Social Work Pilots Kognito Virtual Simulations

9/21 – The School of Social Work recently piloted virtual Kognito simulations in the substance use disorders and addictions class.

In-Home-Parenting-Visit-WEB.jpgKognito is a health simulation company that prepares students to lead real-life conversations with virtual humans. Students enter a virtual environment where they role play conversations with virtual humans who are emotionally responsive. Students learn to lead conversations through practice and personalized feedback.

“I’m very intrigued by experiential learning, and interprofessional teaching is something we do often at UNCW,” Associate Director Noell Rowan said. “I think it’s really the smarter way to teach with interprofessional teams in simulations as a way to prepare and provide more efficient healthcare in the real world once people graduate.”

Social Work uses these simulations to teach practice skills and apply theory to practice. Simulations allow students to engage with clients and learn about evidence-based screening, assessment and brief interventions. They provide an experiential process to apply skills and test students’ ability to engage, establish rapport, screen, assess and practice intervention skills in a virtual environment before performing the skills with human clients.

“I think it’s a really good way of helping the confidence level of a student who is about to go into the field face-to-face,” Rowan said. “Or, it could be before they go on a Zoom telehealth practice session. Some of our students are doing Zoom in their practice agencies because of COVID-19. It can be really scary for our students to greet clients for the first time and remember all the things that we taught them about confidentiality, how to engage and how to establish rapport.”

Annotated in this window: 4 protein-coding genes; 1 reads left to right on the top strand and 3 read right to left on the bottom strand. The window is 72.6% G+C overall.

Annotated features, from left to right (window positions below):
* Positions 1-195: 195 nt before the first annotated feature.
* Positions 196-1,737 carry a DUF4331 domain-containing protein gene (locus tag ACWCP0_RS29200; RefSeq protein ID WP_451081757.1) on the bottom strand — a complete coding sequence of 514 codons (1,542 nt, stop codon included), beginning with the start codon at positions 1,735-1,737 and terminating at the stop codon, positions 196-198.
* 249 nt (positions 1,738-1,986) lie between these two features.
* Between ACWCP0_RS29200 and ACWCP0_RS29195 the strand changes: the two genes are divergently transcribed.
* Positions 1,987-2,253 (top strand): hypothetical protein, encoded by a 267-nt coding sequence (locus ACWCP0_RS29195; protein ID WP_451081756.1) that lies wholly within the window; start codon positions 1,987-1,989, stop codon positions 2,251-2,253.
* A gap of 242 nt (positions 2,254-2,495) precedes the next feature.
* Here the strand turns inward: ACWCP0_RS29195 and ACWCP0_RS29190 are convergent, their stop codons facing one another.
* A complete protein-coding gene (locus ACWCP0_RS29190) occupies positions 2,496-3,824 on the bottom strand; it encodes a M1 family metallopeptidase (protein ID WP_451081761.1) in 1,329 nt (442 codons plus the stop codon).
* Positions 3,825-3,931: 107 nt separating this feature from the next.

Dean Charles J. Hardy says of the initiative, "Simulation-based learning is emerging as a promising innovative method for preparing students for the real world, in health and human services. While traditional approaches to clinical education are found in all of our academic programs, our faculty and students are readily embracing technological advances that have expanded our educational frameworks/methods in exciting and effective ways." 

SBI-for-Adol_Emily-WEB.jpgKognito was made possible by a $500,000 grant awarded to the Council on Social Work Education by the Substance Use and Mental Health Services Administration to expand substance use disorder practitioner education in social work. The grant gave the School of Social Work access to SBI with Adolescents, an online solution that helps improve patient-provider communication and supports the integration of substance use screening, brief intervention (SBI) in primary care settings.

“We would like to continue to use Kognito simulations for quite some time because we think it’s a good way to help students learn from a virtual world how to engage, how to assess and how to do a brief intervention that’s evidence-based,” Rowan said.